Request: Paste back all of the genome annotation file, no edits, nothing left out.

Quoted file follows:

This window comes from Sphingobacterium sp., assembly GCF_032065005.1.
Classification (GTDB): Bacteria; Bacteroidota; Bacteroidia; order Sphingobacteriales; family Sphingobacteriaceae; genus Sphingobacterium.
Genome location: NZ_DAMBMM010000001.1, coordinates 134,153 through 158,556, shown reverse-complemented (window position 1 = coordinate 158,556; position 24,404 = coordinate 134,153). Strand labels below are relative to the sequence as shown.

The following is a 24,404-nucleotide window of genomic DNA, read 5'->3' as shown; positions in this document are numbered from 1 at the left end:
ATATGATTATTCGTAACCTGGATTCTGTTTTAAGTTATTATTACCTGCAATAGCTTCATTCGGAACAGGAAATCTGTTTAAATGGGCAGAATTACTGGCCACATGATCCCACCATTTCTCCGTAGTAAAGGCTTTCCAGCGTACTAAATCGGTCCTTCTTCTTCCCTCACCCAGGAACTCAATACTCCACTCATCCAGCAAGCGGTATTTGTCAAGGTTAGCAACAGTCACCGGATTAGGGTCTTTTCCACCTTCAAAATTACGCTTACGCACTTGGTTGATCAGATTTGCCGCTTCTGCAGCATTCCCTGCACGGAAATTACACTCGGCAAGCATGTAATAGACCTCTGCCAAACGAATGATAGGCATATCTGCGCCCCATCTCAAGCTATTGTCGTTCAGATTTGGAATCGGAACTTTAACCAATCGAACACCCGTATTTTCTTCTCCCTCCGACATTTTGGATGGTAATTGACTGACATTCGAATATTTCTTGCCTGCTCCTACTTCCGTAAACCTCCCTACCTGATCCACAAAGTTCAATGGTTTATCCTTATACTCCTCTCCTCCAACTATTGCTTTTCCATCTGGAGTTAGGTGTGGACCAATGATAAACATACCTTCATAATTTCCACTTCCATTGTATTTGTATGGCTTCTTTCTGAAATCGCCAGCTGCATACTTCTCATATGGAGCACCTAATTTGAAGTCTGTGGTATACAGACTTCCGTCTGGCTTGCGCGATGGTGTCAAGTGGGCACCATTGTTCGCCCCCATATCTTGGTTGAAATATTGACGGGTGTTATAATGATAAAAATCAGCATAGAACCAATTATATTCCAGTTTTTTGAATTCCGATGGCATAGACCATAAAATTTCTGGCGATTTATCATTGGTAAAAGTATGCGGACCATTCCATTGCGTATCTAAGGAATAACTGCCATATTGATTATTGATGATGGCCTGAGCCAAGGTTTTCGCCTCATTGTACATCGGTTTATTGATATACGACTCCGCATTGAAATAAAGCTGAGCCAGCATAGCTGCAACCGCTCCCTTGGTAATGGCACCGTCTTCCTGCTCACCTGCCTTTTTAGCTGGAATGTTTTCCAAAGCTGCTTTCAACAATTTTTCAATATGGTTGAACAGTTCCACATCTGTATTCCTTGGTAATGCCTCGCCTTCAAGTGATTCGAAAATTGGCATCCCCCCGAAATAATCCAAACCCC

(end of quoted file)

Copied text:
This window comes from Sphingobacterium sp., assembly GCF_032065005.1.
Classification (GTDB): Bacteria; Bacteroidota; Bacteroidia; order Sphingobacteriales; family Sphingobacteriaceae; genus Sphingobacterium.
Genome location: NZ_DAMBMM010000001.1, coordinates 134,153 through 158,556, shown reverse-complemented (window position 1 = coordinate 158,556; position 24,404 = coordinate 134,153). Strand labels below are relative to the sequence as shown.

The following is a 24,404-nucleotide window of genomic DNA, read 5'->3' as shown; positions in this document are numbered from 1 at the left end:
ATATGATTATTCGTAACCTGGATTCTGTTTTAAGTTATTATTACCTGCAATAGCTTCATTCGGAACAGGAAATCTGTTTAAATGGGCAGAATTACTGGCCACATGATCCCACCATTTCTCCGTAGTAAAGGCTTTCCAGCGTACTAAATCGGTCCTTCTTCTTCCCTCACCCAGGAACTCAATACTCCACTCATCCAGCAAGCGGTATTTGTCAAGGTTAGCAACAGTCACCGGATTAGGGTCTTTTCCACCTTCAAAATTACGCTTACGCACTTGGTTGATCAGATTTGCCGCTTCTGCAGCATTCCCTGCACGGAAATTACACTCGGCAAGCATGTAATAGACCTCTGCCAAACGAATGATAGGCATATCTGCGCCCCATCTCAAGCTATTGTCGTTCAGATTTGGAATCGGAACTTTAACCAATCGAACACCCGTATTTTCTTCTCCCTCCGACATTTTGGATGGTAATTGACTGACATTCGAATATTTCTTGCCTGCTCCTACTTCCGTAAACCTCCCTACCTGATCCACAAAGTTCAATGGTTTATCCTTATACTCCTCTCCTCCAACTATTGCTTTTCCATCTGGAGTTAGGTGTGGACCAATGATAAACATACCTTCATAATTTCCACTTCCATTGTATTTGTATGGCTTCTTTCTGAAATCGCCAGCTGCATACTTCTCATATGGAGCACCTAATTTGAAGTCTGTGGTATACAGACTTCCGTCTGGCTTGCGCGATGGTGTCAAGTGGGCACCATTGTTCGCCCCCATATCTTGGTTGAAATATTGACGGGTGTTATAATGATAAAAATCAGCATAGAACCAATTATATTCCAGTTTTTTGAATTCCGATGGCATAGACCATAAAATTTCTGGCGATTTATCATTGGTAAAAGTATGCGGACCATTCCATTGCGTATCTAAGGAATAACTGCCATATTGATTATTGATGATGGCCTGAGCCAAGGTTTTCGCCTCATTGTACATCGGTTTATTGATATACGACTCCGCATTGAAATAAAGCTGAGCCAGCATAGCTGCAACCGCTCCCTTGGTAATGGCACCGTCTTCCTGCTCACCTGCCTTTTTAGCTGGAATGTTTTCCAAAGCTGCTTTCAACAATTTTTCAATATGGTTGAACAGTTCCACATCTGTATTCCTTGGTAATGCCTCGCCTTCAAGTGATTCGAAAATTGGCATCCCCCCGAAATAATCCAAACCCC